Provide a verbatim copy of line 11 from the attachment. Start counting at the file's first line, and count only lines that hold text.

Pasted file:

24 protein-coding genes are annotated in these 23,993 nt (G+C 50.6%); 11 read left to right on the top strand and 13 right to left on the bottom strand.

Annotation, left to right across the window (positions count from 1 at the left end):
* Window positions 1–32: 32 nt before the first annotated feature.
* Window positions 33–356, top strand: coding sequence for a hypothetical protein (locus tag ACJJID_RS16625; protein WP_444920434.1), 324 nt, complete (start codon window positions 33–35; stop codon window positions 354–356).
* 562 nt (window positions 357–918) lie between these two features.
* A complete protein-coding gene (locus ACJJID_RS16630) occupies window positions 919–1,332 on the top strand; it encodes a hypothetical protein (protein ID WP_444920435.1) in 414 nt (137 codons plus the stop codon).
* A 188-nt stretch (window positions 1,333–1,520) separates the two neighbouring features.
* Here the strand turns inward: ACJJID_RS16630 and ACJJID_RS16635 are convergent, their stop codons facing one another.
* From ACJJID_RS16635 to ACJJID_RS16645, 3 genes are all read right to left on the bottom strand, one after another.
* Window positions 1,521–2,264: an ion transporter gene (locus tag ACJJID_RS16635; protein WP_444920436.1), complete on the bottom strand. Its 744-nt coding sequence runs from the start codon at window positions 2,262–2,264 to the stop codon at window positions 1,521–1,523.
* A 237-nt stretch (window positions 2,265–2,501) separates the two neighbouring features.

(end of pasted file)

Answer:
* A 237-nt stretch (window positions 2,265–2,501) separates the two neighbouring features.